November, 1999

From the Editor

Six Ways To Kill A Business

There are so many products in so many specialty food categories that the frustration of manufacturers is understandable. I regularly receive poignant calls and letters from struggling small specialty food marketers, each claiming they produce the best product in its class. Yet they are frustrated to find that despite, at least in their perception, having created a better mousetrap, the world does not beat a path to their door.

Part of it is just business ignorance – business plans, for example, made without adequate allocation for sales and marketing. It is shocking the number of people who think that the hard part of business is arranging for a co-packer.

Often it is a lack of courage on the part of business founders. Although many businesses have humble starts – Jobs and Wozniak in a garage starting Apple – they usually have intense backers. Above all else, what a new product needs is someone to believe in it passionately and unconditionally. If a business founder hedges his bets by keeping his day job and trying to build the food company on the side, it is much harder to obtain success.

But even among those who have the courage of their convictions and are dedicated full-bore to building their company and selling their product, I see several serious mistakes being made every day.

  1. An over-reliance on distributors to actually sell product.

     

    So many manufacturers are desperate to get into distributors and then bitterly disappointed when, goal achieved, not much happens. The truth is that, with a few lucky exceptions noted, manufacturers have to have either a substantial budget to provide all kinds of incentives to distributors, brokers and retailers or they have to, themselves, promote like crazy. Getting a distributor in L.A. is great, but it just starts the work – if that business owner isn’t ready to camp out in L.A. and start visiting prospects, not much will come of it.

  2. Always going for the biggest.

     

    In looking for distributors, many manufacturers gravitate toward the big names. These guys are big for a reason and if they offer something a particular manufacturer needs, then, of course, that is the way to go. But very often what a new specialty food product needs is tender loving care. If the category is small to begin with and one’s product is inconsequential within the category, one might do better with a smaller distributor, perhaps one focusing on your niche. This is particularly true with some of the organic and ethnic products.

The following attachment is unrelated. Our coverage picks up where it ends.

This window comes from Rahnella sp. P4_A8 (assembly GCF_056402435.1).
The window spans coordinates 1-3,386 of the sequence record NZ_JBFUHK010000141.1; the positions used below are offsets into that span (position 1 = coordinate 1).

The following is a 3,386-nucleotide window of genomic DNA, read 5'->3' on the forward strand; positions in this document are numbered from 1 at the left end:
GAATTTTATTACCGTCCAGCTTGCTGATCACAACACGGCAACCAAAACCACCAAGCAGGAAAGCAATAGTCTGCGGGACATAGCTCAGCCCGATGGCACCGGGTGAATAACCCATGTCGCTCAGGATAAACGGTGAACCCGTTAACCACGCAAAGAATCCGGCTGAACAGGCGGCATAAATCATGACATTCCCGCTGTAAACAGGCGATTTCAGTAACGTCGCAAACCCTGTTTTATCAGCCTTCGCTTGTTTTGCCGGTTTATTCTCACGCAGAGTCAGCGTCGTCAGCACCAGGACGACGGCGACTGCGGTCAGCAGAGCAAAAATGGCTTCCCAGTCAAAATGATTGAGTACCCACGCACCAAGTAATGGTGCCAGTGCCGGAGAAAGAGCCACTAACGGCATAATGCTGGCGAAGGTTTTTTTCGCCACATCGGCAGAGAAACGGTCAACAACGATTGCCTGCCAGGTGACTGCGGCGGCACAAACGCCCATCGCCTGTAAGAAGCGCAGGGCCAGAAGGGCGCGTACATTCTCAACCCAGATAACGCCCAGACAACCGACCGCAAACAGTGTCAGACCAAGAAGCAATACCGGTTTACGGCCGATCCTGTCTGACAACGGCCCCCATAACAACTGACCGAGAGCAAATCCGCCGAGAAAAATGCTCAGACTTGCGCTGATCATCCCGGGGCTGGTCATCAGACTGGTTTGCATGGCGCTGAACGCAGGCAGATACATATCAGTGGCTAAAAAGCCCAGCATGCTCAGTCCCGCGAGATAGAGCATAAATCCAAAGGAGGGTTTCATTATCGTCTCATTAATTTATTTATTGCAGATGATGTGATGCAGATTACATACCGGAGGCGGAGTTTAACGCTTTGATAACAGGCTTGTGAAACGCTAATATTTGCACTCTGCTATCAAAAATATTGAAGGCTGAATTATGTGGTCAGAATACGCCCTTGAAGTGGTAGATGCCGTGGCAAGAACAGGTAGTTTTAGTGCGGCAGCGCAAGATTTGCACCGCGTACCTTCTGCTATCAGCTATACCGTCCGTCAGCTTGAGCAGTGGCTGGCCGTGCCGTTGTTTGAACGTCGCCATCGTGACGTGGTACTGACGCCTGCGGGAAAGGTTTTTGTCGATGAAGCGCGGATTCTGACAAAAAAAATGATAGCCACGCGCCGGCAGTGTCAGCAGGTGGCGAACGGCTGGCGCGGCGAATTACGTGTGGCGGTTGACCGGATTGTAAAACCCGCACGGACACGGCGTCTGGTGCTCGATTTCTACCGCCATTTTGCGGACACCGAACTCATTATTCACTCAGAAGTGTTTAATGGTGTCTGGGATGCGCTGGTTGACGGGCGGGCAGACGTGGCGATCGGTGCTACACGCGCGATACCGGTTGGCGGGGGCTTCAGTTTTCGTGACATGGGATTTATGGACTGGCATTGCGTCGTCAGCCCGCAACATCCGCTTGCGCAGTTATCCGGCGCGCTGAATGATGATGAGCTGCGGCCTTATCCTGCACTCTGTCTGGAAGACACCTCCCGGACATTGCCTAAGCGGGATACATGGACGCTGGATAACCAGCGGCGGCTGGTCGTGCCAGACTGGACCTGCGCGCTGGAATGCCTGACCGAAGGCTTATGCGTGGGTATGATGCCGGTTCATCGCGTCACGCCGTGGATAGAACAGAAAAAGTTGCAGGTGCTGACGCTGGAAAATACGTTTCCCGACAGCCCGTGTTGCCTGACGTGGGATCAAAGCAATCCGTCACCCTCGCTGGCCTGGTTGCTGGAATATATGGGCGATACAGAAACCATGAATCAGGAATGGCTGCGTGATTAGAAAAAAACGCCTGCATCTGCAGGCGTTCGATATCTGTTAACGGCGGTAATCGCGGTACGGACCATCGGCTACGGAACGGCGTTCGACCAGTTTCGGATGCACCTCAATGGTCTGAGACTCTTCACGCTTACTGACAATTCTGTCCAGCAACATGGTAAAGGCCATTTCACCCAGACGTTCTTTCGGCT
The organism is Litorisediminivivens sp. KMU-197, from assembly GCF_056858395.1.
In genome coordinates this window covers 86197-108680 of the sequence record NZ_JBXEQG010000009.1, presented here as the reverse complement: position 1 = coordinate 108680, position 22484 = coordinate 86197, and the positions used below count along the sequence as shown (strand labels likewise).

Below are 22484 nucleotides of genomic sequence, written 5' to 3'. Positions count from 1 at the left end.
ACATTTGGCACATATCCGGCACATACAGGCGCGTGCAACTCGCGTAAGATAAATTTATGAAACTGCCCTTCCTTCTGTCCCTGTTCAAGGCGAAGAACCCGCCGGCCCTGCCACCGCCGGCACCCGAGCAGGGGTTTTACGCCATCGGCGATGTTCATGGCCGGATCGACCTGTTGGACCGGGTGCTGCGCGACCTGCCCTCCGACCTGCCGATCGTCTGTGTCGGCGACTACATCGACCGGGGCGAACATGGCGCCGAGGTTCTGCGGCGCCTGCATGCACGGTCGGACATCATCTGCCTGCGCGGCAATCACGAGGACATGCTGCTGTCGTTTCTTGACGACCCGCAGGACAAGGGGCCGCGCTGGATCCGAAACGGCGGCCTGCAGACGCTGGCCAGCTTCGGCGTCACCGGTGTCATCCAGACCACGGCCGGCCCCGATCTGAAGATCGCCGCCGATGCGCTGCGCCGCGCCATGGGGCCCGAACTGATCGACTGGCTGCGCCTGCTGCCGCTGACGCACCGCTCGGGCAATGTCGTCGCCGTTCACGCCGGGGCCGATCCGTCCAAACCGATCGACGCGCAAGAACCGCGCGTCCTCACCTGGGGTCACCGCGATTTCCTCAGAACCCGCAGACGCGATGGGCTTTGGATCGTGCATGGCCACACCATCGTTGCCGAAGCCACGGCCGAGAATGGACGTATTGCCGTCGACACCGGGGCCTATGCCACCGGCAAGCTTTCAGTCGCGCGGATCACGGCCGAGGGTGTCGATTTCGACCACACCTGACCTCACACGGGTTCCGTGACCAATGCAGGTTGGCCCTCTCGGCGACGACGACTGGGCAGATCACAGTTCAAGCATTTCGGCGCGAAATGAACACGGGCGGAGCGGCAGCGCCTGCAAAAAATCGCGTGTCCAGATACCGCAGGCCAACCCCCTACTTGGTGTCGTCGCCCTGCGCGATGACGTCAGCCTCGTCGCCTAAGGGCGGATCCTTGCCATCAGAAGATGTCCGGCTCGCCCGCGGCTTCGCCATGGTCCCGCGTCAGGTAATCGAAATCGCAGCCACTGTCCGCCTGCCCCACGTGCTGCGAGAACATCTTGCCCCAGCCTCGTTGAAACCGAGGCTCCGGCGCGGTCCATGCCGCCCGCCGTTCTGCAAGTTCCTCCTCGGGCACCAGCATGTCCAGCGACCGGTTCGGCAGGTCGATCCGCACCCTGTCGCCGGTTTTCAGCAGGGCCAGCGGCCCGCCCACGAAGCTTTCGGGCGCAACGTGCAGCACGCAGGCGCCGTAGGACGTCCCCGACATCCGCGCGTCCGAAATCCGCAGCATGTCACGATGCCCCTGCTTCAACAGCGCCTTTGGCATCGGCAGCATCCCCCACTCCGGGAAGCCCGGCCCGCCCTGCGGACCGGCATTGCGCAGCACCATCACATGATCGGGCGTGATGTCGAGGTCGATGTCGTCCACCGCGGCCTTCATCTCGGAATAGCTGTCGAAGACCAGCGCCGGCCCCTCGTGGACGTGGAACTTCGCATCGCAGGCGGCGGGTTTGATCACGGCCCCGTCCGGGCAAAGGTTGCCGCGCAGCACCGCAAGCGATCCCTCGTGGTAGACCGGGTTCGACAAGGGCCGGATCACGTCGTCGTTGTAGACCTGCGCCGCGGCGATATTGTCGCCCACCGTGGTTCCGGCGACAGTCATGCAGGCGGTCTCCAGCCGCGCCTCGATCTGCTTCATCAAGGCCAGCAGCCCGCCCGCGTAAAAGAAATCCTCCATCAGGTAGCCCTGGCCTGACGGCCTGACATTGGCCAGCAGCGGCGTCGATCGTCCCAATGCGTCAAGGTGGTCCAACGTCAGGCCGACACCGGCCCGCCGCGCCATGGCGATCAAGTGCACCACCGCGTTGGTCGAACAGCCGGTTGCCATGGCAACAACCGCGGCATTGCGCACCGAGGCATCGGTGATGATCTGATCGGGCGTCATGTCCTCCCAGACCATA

3. Selling to anybody.

     

    One of the most important things for an order-starved marketer to do is to turn down business. That’s right! One has to know what kind of customer is right for a product and what kind of image one is building for a product. All too often, marketers think they can sell to anybody and everybody. A few people have pulled this off but usually only through careful product segmentation and after they have established a strong brand image. For most, having your product wind up in Marshall’s when you are aiming for Neiman-Marcus is pretty much the kiss of death.

  4. Waste of promotional dollars.

     

    Very few specialty food marketers have enough money available to do consumer advertising in any meaningful way. The tape of the radio ad or the video of the TV spot may play very well when presented to one’s backers, but without the dollars to gain meaningful frequency, it is very difficult to budge consumption numbers.

  5. Failure to integrate marketing efforts.

     

    Very often I hear that someone is cutting back on something, i.e., advertising or trade show exhibiting. The reasoning is so they can emphasize something else – a new corporate brochure or video, a new web site, a new radio commercial, etc. It is true that priorities have to be set, but in most cases, new initiatives actually require greater attention to a company’s traditional marketing efforts. It is great to have a new web site, but if you want to drive trade traffic there, abandoning Fancy Food shows with their capability to influence tens of thousands – is counterproductive.

  6. Lack of understanding what kind of company one has.

     

    There is no one magical solution for everyone. You need to know what kind of company you are building if you want to be successful at marketing in the specialty food trade. If you are a large venture-capital-funded company, you probably have to go for broke since your investors have no interest in a company eking out enough to pay a good salary and nothing more. But if you are a bootstrapping start up, a focus on local markets where you can easily and inexpensively promote – paired with a plan to gradually build over the years, may make sense.

This much is clear: Distributors and retailers are overloaded with product opportunities. Only businesspeople who recognize that shrewd marketing is as important as good product are apt to taste success.  FDM